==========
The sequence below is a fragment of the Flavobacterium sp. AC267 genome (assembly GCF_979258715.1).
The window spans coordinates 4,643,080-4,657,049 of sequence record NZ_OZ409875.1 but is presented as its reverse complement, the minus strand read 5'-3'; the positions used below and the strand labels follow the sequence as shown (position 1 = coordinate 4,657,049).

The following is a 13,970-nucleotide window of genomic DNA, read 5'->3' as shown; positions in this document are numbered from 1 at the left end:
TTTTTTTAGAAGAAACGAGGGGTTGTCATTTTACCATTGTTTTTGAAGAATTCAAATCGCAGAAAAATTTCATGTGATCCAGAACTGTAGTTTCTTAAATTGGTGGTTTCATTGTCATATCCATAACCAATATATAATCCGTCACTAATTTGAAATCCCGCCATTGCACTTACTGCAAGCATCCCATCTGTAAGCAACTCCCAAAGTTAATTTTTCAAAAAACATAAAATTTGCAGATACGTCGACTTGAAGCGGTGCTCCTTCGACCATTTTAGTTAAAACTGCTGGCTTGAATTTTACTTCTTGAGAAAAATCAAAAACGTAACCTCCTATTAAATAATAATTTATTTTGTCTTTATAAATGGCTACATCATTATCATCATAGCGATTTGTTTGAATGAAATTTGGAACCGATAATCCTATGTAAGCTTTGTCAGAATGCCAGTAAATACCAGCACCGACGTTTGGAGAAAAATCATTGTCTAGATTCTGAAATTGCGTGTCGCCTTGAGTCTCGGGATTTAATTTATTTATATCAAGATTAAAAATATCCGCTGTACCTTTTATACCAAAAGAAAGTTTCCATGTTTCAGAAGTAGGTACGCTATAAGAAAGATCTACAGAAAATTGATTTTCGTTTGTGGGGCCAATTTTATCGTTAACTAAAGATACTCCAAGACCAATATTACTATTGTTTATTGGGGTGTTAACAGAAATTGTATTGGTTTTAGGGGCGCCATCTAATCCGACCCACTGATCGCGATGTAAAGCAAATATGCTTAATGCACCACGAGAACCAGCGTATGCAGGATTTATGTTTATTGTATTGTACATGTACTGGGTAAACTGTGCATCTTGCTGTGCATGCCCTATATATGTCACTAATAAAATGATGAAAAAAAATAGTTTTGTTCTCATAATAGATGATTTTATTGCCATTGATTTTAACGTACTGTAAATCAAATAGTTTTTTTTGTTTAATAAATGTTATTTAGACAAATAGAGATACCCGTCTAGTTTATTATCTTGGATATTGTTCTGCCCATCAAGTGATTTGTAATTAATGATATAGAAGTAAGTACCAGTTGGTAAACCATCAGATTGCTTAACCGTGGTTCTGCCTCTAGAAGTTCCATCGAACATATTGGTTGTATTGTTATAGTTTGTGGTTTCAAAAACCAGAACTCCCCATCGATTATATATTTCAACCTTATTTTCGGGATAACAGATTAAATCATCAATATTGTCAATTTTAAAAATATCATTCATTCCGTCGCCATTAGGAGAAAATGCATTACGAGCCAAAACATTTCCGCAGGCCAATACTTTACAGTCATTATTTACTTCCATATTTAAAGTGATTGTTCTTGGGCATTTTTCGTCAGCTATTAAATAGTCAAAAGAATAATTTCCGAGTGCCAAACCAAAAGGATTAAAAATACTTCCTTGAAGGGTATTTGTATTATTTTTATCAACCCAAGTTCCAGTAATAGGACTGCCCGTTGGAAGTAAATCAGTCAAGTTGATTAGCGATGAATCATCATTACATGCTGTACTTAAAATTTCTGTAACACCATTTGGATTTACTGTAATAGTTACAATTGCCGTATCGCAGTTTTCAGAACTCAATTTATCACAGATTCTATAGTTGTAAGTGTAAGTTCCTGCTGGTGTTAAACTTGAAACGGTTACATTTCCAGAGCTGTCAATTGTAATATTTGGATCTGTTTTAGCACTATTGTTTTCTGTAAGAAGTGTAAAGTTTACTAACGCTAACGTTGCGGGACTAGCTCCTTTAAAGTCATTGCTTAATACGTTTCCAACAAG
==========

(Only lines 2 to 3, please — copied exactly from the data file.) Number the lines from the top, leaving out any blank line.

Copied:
The window spans coordinates 4,643,080-4,657,049 of sequence record NZ_OZ409875.1 but is presented as its reverse complement, the minus strand read 5'-3'; the positions used below and the strand labels follow the sequence as shown (position 1 = coordinate 4,657,049).

The following is a 13,970-nucleotide window of genomic DNA, read 5'->3' as shown; positions in this document are numbered from 1 at the left end: